Ferlin Husky’s 1956 hit “Gone” became the first country single of the Nashville Sound era to cross over to the pop Top 10. Smokey Rogers composed “Gone” for the smooth-voiced singer. The song was Ferlin Husky’s second number 1 on the country chart. It stayed at the top for 10 weeks with a total of 27 weeks on the charts. With soprano Millie Kirkham, the Jordanaires provided its vocal backing. “Gone” also crossed over to the Hot 100 peaking at number 4. Selling over one million copies, “Gone” was awarded a gold disc.
Ferlin singing “Gone”
It was previously recorded by Husky with steel guitarist Speedy West for Capitol Records in 1952. But Husky, then known as Terry Preston, was not able to chart the song. In the end, he re-recorded it in Nashville at Bradley’s Quonset Hut Studio having his original name. The recording is widely considered as the first example of the Nashville Sound production approach. Together with the talented background singers, they use smooth uptown arrangement with echo and sparse instrumental support that heightened the drama of Husky’s distinctive vocal.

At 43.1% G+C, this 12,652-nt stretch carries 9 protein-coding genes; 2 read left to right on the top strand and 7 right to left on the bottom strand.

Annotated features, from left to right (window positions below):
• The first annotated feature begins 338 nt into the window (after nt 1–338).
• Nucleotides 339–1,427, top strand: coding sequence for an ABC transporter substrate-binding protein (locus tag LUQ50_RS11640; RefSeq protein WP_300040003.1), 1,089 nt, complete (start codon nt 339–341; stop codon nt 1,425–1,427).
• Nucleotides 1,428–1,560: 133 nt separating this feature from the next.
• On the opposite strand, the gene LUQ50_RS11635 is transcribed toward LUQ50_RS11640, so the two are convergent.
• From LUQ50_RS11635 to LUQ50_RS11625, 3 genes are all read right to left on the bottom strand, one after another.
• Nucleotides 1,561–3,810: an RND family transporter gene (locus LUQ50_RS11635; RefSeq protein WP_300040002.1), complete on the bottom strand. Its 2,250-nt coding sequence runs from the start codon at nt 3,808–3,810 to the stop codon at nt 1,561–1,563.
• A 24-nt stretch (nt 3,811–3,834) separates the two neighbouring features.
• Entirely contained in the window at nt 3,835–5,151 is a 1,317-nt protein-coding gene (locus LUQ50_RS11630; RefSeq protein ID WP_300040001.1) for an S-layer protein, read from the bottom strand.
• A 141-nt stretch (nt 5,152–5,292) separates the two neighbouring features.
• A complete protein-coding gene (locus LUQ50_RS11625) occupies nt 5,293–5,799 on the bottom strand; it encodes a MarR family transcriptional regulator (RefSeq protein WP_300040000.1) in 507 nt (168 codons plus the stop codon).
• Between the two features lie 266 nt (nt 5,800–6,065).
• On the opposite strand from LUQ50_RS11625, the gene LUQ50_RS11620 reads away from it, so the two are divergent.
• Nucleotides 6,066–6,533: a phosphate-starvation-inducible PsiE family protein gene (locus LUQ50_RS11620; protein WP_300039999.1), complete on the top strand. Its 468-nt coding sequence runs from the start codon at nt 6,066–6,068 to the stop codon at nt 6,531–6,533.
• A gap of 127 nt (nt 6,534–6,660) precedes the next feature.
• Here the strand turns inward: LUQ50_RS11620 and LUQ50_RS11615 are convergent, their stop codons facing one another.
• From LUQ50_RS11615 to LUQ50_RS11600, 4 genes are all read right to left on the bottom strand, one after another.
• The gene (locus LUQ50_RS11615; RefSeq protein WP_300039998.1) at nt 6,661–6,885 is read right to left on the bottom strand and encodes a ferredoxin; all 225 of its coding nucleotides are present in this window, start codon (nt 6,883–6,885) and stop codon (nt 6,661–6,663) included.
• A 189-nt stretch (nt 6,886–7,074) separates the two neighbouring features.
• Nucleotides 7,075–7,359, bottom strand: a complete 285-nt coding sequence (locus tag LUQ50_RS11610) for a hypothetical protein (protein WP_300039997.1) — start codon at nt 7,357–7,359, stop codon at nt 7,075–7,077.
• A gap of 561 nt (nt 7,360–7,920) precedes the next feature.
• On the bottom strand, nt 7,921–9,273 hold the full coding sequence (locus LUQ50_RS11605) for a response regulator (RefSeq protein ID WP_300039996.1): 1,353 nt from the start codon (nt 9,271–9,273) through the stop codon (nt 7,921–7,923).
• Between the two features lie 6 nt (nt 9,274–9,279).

“I talked them into putting more production on the song,” Mr. Husky recalled in a 1998 interview with the Texas disc jockey Tracy Pitcox. He added that the producer, Capitol’s Ken Nelson, “wasn’t thrilled with the arrangement, but after it became a hit he was proud of the song.”
Previous to recording this hit, Husky appeared regularly at the Grand Ole Opry. “Gone” drove him to network television appearances. The first was on Arthur Godfrey’s Talent Scouts. The second was a spot as a guest host on the Kraft Television Theater, The Ed Sullivan Show. Lastly, he guested on talk shows hosted by Steve Allen, Johnny Carson, and Merv Griffin. Husky had to give up his Opry slot, but TV exposure introduced him to millions of viewers.
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